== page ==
The Effect of Provincial Secretaries on GDP Growth Open Access

Yeh, Helen D. (2012)

Permanent URL:


The Effect of Provincial Secretaries on GDP Growth

In the past few decades, China's GDP growth rates have risen at an unprecedented rate, averaging most recently around 10 percent per year. Scholars argue that these growth rates are the result of institutional experimentation by the Chinese central government; as a result, there is a strong relationship between the Chinese cadre personnel management system and growth. Observing that growth rates are not uniform across all provinces, this paper aims to identify the strengths and weaknesses of this political institution by testing the connection between provincial leadership characteristics and GDP growth using empirical methods. Using age, tenure, and the number of years it takes each individual leader to attain his current position as independent variables, and GDP year-to-year percentage growth as the dependent variable, this paper created an original data set, and found that the age, tenure, and fast-runner variables do not have significant explanatory power over GDP percentage growth. These negative results imply that there are further corrections to be made in the theoretical formulation of this paper's hypothesis as wel as in its statistical methods. Suggestions for further studies include adding relevant variables as theoretical alternatives are provided, exploring the interaction effects between the existing variables in this paper's data set, and conducting qualitative case studies that might explain the varied outcomes of this paper's results across provinces over time.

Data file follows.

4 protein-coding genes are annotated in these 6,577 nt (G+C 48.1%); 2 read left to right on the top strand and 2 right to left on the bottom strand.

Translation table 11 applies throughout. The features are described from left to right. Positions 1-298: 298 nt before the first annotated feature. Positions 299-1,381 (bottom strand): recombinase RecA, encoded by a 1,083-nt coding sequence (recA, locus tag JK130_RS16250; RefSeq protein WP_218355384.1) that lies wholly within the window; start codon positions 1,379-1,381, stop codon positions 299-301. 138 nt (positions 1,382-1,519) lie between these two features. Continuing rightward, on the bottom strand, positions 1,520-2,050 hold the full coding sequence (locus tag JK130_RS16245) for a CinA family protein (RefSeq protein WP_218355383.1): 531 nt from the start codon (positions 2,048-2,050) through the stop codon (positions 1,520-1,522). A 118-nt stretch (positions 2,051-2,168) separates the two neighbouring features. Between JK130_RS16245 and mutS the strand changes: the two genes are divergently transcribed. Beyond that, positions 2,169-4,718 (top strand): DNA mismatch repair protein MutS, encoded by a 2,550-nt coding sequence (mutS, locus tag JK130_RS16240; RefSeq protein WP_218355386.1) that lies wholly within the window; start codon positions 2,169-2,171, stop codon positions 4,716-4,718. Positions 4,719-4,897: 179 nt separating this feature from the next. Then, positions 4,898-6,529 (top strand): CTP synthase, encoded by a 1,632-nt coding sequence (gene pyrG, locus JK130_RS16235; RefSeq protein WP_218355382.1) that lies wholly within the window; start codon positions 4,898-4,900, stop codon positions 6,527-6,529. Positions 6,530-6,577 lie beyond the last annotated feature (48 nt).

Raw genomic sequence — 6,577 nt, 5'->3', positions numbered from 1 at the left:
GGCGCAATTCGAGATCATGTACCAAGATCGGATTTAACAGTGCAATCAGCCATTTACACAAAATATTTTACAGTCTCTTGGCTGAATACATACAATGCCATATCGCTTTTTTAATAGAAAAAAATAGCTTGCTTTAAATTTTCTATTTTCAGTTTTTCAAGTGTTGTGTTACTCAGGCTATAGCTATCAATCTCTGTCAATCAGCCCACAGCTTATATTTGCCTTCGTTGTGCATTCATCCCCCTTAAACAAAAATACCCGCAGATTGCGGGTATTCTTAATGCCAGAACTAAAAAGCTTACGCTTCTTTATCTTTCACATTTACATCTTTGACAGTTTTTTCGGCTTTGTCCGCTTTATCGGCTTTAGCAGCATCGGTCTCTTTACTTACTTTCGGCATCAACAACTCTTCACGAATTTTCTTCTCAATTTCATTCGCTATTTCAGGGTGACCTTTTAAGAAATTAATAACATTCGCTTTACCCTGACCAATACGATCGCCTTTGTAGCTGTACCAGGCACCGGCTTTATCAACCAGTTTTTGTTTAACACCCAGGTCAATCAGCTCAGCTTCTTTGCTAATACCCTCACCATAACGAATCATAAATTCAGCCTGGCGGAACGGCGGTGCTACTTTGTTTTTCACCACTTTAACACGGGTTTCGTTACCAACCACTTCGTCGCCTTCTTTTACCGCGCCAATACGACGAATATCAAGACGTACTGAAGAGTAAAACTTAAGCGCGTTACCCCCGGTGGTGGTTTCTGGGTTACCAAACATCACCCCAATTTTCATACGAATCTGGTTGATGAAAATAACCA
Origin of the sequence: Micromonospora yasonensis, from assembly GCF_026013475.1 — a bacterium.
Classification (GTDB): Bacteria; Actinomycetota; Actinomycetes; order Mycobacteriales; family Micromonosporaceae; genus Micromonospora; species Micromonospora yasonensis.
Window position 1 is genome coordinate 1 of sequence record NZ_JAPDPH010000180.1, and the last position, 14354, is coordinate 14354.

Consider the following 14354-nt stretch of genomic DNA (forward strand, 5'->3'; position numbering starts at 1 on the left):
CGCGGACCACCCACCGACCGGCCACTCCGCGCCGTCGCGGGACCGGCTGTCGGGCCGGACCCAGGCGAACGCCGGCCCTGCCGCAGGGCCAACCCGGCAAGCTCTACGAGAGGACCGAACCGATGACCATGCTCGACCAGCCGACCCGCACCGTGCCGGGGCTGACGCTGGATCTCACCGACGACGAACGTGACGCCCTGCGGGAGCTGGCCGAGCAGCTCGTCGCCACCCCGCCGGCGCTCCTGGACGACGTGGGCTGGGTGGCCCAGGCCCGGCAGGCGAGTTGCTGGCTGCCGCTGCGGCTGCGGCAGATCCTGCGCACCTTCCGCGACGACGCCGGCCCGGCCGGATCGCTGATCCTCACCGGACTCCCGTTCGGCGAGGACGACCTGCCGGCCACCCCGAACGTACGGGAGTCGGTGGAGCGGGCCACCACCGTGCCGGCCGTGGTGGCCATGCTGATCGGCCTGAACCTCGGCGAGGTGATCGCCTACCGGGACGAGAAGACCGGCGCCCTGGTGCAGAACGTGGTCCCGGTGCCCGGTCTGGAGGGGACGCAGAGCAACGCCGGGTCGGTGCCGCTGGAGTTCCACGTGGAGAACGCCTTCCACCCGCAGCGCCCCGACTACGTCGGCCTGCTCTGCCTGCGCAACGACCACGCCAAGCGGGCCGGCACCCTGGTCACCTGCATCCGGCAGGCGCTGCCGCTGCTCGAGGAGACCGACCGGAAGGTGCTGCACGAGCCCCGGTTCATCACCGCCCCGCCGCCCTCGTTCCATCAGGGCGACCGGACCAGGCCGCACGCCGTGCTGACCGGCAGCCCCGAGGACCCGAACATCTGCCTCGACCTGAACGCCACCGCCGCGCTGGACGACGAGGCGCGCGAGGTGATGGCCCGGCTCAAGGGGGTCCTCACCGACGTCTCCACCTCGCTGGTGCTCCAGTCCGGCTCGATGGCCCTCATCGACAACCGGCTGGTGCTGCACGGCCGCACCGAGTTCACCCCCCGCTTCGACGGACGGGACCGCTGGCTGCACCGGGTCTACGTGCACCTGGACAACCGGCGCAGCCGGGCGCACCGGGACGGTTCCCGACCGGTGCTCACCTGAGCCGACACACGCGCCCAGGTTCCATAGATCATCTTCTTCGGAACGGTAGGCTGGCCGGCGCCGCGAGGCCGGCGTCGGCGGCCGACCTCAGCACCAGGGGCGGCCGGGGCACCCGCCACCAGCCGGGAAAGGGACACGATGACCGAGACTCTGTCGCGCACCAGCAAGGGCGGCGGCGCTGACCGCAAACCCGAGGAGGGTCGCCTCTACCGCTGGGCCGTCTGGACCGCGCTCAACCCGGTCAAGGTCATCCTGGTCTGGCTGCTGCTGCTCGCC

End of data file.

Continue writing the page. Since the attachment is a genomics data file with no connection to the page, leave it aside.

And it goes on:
Table of Contents

Table of Contents
Introduction and Literature Review...1

Literature Review...4

Background, Theory, and Hypothesis...7

Theory and Hypothesis...11

Research Design, Methods, and Variables...18

Research Design and Variables...18

Dependent Variable...18
Independent Variables...22

Length of Time in Office...25

Control Variables...31

Data Results and Interpretation...33



About this Honors Thesis

Rights statement
  • Permission granted by the author to include this thesis or dissertation in this repository. All rights reserved by the author. Please contact the author for information regarding the reproduction and use of this thesis or dissertation.
  • English
Research field
Committee Chair / Thesis Advisor
Committee Members
Last modified

Primary PDF

Supplemental Files